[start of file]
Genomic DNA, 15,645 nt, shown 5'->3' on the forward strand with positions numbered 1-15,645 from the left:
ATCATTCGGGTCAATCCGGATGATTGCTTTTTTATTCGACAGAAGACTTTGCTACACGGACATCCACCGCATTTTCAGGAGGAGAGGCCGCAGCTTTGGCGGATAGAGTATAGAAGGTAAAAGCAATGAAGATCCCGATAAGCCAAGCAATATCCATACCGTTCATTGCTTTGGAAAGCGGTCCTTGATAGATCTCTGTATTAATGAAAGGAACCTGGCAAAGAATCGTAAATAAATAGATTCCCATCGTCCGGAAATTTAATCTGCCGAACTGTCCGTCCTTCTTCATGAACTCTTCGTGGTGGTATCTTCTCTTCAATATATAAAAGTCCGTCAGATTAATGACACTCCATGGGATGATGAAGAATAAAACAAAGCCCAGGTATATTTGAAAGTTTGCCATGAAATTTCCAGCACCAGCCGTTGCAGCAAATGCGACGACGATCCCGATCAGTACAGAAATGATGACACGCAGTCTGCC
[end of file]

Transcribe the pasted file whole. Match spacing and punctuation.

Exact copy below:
Genomic DNA, 15,645 nt, shown 5'->3' on the forward strand with positions numbered 1-15,645 from the left:
ATCATTCGGGTCAATCCGGATGATTGCTTTTTTATTCGACAGAAGACTTTGCTACACGGACATCCACCGCATTTTCAGGAGGAGAGGCCGCAGCTTTGGCGGATAGAGTATAGAAGGTAAAAGCAATGAAGATCCCGATAAGCCAAGCAATATCCATACCGTTCATTGCTTTGGAAAGCGGTCCTTGATAGATCTCTGTATTAATGAAAGGAACCTGGCAAAGAATCGTAAATAAATAGATTCCCATCGTCCGGAAATTTAATCTGCCGAACTGTCCGTCCTTCTTCATGAACTCTTCGTGGTGGTATCTTCTCTTCAATATATAAAAGTCCGTCAGATTAATGACACTCCATGGGATGATGAAGAATAAAACAAAGCCCAGGTATATTTGAAAGTTTGCCATGAAATTTCCAGCACCAGCCGTTGCAGCAAATGCGACGACGATCCCGATCAGTACAGAAATGATGACACGCAGTCTGCC